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|Caliph of Islam
Sultan of the Ottoman Empire
Custodian of the Two Holy Mosques
|11th Ottoman Sultan (Emperor)|
|Reign||7 September 1566 – 15 December 1574|
|Sword girding||8 September 1566|
|Born||28 May 1524
Constantinople, Ottoman Empire
|Died||12/15 December 1574 (aged 50)
Constantinople, Ottoman Empire
and four others
|Dynasty||House of Osman|
Selim II (Ottoman Turkish: سليم ثانى Selīm-i sānī, Turkish:II.Selim; 28 May 1524 – 12 December/15 December 1574), also known as "Selim the Sot" (i.e. "the drunkard", Sarhoş Selim; Mest Selim) and as Sarı Selim ("Selim the Blond"), was the Sultan of the Ottoman Empire from 1566 until his death in 1574. He was a son of Suleiman the Magnificent and Haseki Hürrem Sultan. Selim had been an unlikely candidate for the throne until his brother Mehmed died of smallpox, his half-brother Mustafa was strangled to death by the order of his father, and his brother Bayezid was killed in a coordinated effort between him and his father.
Selim was born in Constantinople (Istanbul), on 28 May 1524, during the reign of his father Suleiman the Magnificent. His mother was Hürrem, a slave and concubine who was born an Orthodox priest's daughter. Selim had two elder brothers, Mehmed (born 1521) and Abdullah (born 1522), one elder sister Mihrimah (born 21 March 1522), and two younger brothers, Bayezid (born 1525) and Cihangir (born 9 December 1531). He also had half-siblings: Mustafa son of Mahidevran, Murad son of Gülfem, Mahmud, and Raziye. In 1533 or 1534, Suleiman freed Hürrem and made her his legal wife, making Selim the son of a free woman.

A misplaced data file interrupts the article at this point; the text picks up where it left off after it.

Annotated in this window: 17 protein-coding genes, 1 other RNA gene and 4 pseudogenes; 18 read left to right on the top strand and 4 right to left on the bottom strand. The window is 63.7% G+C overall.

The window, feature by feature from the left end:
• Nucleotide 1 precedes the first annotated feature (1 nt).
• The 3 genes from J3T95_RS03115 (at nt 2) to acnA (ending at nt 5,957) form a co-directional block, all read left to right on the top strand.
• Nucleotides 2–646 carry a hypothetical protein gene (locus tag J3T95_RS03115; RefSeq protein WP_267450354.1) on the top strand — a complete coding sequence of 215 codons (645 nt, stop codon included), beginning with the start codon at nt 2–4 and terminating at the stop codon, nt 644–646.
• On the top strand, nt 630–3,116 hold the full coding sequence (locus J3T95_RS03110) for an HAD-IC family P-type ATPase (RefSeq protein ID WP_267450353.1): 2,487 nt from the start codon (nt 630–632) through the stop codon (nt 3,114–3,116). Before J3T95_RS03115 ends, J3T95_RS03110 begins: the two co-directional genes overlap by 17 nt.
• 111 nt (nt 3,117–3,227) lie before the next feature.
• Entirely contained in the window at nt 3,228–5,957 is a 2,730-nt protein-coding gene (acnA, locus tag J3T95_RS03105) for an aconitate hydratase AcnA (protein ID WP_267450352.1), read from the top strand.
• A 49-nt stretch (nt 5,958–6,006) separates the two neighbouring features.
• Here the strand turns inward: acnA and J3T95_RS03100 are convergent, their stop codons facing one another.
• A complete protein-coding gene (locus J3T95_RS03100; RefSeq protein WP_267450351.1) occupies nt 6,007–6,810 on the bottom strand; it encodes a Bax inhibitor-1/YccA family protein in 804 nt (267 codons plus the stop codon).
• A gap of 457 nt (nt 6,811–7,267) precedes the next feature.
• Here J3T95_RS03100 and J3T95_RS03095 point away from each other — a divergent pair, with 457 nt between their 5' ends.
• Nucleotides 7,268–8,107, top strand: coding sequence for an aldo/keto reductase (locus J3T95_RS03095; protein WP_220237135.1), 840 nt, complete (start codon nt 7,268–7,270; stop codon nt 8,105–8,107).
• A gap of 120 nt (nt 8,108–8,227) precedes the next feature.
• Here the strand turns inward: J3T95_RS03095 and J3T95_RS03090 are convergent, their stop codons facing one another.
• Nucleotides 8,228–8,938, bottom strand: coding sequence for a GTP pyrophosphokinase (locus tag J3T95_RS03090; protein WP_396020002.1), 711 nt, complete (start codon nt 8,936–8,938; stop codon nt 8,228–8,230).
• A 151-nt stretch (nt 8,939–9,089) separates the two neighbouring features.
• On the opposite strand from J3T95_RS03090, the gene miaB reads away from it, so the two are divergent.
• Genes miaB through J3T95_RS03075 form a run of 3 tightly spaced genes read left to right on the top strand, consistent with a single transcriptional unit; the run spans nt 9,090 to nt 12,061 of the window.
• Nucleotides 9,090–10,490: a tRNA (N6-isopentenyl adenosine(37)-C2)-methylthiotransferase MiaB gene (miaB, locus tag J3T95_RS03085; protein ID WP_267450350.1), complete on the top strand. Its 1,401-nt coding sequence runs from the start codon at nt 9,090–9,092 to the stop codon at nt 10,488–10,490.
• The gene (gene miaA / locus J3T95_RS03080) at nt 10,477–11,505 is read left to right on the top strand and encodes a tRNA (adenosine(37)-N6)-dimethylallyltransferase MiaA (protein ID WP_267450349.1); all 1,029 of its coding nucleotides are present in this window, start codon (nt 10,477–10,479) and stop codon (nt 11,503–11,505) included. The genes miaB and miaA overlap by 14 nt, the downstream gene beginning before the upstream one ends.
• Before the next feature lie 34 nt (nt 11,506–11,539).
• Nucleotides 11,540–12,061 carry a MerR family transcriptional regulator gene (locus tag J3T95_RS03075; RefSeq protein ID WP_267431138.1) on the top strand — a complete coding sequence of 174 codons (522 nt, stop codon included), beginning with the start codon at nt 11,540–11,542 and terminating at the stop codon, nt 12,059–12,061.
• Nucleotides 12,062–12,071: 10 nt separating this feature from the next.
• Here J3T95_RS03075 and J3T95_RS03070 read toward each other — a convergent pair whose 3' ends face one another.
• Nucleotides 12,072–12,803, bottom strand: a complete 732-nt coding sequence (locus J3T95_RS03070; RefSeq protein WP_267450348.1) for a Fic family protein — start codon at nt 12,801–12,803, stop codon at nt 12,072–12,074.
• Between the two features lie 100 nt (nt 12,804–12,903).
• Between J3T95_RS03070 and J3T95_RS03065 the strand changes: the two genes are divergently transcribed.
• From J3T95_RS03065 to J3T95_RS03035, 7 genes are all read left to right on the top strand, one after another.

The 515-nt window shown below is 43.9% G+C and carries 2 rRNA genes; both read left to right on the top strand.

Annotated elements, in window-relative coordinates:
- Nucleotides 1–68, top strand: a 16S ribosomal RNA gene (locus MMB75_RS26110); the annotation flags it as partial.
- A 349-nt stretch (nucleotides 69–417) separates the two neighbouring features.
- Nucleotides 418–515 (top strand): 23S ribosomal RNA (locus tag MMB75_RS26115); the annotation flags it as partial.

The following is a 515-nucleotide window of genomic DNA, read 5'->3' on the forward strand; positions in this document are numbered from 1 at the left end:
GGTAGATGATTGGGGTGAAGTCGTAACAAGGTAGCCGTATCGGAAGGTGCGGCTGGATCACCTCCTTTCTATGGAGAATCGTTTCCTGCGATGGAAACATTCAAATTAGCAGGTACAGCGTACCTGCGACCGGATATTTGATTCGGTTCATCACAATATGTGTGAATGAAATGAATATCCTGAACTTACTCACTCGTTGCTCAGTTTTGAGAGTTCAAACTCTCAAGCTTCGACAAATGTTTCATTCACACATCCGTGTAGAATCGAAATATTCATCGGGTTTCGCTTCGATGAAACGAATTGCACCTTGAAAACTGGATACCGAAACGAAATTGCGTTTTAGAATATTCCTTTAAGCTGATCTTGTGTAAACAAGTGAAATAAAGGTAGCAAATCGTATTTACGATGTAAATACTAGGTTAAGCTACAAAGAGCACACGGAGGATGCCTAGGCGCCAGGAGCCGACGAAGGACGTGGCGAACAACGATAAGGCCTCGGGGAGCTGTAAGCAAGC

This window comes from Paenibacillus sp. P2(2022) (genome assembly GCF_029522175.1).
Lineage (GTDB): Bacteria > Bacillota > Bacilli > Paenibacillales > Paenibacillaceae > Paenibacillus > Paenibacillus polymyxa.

In 1545, at Konya, Selim married Nurbanu Sultan, whose background is disputed. It is said that she was originally named Cecelia Venier Baffo, or Rachel, or Kale Katenou. She was the mother of Murad III, Selim's successor. Hubbi Hatun, a famous poetess of the sixteenth century, was a lady-in-waiting to him.
After gaining the throne after palace intrigue and fraternal dispute, he succeeded as sultan on 7 September 1566. According to one source Selim II became the first sultan who took no interest in military matters and was willing to abandon power to his ministers, provided he was left free to pursue his orgies and debauches, earning him the byname of "Drunkard". Kinross in The Seeds of Decline (1977) suggests a connection between Selim's decadence and his decision to invade Cyprus rather than supporting the Morisco Revolt (1568–1571) in Granada as well as in the manner of his death; Selim died in the Topkapı Palace after a period of fever brought on when he drunkenly slipped over on the wet floor of an unfinished bath-house, getting a head injury.
Selim's Grand Vizier, Mehmed Sokollu, a native of what is now Bosnia and Herzegovina, controlled much of state affairs, and two years after Selim's accession succeeded in concluding at Constantinople an honourable treaty (17 February 1568) with the Habsburg Holy Roman Emperor, Maximilian II, whereby the Emperor agreed to pay an annual "present" of 30,000 ducats and essentially granted the Ottomans authority in Moldavia and Walachia.
Against Russia, Selim was less fortunate: the first encounter between the Ottoman Empire and her future northern rival gave presage of disaster to come. A plan had been prepared in Istanbul for uniting the Volga and Don by a canal, and in the summer of 1569 a large force of Janissaries and cavalry were sent to lay siege to Astrakhan and begin the canal works, while an Ottoman fleet besieged Azov. However, a sortie of the garrison of Astrakhan drove back the besiegers; a Russian relief army of 15,000 attacked and scattered the workmen and the Tatar force sent for their protection; and finally, the Ottoman fleet was destroyed by a storm. Early in 1570 the ambassadors of Ivan IV of Russia concluded at Constantinople a treaty which restored friendly relations between the Sultan and the Tsar.